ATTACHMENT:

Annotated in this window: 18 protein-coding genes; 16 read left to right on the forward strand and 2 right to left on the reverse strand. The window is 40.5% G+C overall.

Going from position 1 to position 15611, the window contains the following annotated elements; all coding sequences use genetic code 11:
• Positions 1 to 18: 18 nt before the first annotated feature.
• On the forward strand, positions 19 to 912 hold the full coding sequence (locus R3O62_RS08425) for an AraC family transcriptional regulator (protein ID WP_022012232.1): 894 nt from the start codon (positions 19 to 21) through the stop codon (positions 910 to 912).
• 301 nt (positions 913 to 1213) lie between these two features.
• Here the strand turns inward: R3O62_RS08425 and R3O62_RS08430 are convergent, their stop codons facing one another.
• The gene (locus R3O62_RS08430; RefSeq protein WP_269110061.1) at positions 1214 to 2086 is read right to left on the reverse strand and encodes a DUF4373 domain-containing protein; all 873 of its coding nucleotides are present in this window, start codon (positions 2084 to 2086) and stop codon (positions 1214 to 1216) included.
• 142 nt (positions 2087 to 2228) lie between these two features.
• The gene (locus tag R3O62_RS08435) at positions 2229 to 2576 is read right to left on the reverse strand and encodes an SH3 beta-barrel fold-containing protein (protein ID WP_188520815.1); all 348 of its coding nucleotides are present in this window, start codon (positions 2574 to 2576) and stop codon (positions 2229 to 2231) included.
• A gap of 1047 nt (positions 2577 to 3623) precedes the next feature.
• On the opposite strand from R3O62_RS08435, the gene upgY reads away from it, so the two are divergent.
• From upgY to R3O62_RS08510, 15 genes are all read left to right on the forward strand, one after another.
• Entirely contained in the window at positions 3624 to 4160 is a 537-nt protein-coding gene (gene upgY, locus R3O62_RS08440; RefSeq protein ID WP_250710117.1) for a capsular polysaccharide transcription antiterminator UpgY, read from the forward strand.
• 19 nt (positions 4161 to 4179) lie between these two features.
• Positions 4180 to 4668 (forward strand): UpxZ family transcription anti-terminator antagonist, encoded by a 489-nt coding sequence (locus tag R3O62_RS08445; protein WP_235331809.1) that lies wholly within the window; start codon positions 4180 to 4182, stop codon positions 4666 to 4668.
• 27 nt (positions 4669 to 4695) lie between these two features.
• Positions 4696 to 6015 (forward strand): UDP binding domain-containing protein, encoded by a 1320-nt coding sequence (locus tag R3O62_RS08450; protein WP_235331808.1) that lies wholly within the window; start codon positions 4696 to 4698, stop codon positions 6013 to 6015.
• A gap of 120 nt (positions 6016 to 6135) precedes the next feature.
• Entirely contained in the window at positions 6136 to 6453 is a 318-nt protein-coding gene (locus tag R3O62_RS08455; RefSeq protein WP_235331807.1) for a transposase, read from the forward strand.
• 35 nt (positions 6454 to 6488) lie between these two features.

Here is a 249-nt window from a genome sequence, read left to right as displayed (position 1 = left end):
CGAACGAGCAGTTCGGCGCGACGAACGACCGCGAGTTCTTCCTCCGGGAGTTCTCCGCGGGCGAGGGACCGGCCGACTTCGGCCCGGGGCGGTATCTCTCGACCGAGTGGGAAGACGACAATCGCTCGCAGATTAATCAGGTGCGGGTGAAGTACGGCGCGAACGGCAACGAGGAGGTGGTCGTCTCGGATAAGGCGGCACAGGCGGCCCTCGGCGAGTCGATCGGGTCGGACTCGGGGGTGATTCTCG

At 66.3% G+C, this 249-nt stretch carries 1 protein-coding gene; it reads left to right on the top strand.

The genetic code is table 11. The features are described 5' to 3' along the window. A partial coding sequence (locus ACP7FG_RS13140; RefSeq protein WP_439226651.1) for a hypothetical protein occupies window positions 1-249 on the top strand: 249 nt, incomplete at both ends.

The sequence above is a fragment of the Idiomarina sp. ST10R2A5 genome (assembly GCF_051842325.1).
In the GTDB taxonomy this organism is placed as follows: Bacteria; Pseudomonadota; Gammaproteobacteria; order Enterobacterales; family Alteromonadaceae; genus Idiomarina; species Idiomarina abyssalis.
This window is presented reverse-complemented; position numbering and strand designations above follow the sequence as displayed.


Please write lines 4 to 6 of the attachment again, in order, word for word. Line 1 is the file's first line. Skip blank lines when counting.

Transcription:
• On the forward strand, positions 19 to 912 hold the full coding sequence (locus R3O62_RS08425) for an AraC family transcriptional regulator (protein ID WP_022012232.1): 894 nt from the start codon (positions 19 to 21) through the stop codon (positions 910 to 912).
• 301 nt (positions 913 to 1213) lie between these two features.
• Here the strand turns inward: R3O62_RS08425 and R3O62_RS08430 are convergent, their stop codons facing one another.